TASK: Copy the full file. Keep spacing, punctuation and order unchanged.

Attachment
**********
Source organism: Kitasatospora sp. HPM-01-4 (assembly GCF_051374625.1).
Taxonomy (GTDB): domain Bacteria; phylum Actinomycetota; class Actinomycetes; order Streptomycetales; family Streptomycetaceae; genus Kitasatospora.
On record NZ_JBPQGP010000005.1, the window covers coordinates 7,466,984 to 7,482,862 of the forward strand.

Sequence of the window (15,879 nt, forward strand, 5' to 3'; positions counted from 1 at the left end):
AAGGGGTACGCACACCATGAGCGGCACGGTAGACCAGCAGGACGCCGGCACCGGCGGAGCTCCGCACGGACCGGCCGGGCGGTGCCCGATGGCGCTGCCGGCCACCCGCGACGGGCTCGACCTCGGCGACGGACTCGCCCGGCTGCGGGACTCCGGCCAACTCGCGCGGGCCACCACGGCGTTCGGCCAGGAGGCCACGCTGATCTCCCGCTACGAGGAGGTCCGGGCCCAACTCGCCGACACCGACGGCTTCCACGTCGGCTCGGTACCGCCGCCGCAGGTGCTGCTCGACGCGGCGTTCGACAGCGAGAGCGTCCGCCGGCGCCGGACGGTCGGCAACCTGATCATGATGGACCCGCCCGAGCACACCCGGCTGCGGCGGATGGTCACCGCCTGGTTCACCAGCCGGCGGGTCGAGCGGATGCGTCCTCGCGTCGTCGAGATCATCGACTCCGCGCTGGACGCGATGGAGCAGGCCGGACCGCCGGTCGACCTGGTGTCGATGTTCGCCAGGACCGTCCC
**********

Source organism: Kitasatospora sp. HPM-01-4 (assembly GCF_051374625.1).
Taxonomy (GTDB): domain Bacteria; phylum Actinomycetota; class Actinomycetes; order Streptomycetales; family Streptomycetaceae; genus Kitasatospora.
On record NZ_JBPQGP010000005.1, the window covers coordinates 7,466,984 to 7,482,862 of the forward strand.

Sequence of the window (15,879 nt, forward strand, 5' to 3'; positions counted from 1 at the left end):
AAGGGGTACGCACACCATGAGCGGCACGGTAGACCAGCAGGACGCCGGCACCGGCGGAGCTCCGCACGGACCGGCCGGGCGGTGCCCGATGGCGCTGCCGGCCACCCGCGACGGGCTCGACCTCGGCGACGGACTCGCCCGGCTGCGGGACTCCGGCCAACTCGCGCGGGCCACCACGGCGTTCGGCCAGGAGGCCACGCTGATCTCCCGCTACGAGGAGGTCCGGGCCCAACTCGCCGACACCGACGGCTTCCACGTCGGCTCGGTACCGCCGCCGCAGGTGCTGCTCGACGCGGCGTTCGACAGCGAGAGCGTCCGCCGGCGCCGGACGGTCGGCAACCTGATCATGATGGACCCGCCCGAGCACACCCGGCTGCGGCGGATGGTCACCGCCTGGTTCACCAGCCGGCGGGTCGAGCGGATGCGTCCTCGCGTCGTCGAGATCATCGACTCCGCGCTGGACGCGATGGAGCAGGCCGGACCGCCGGTCGACCTGGTGTCGATGTTCGCCAGGACCGTCCC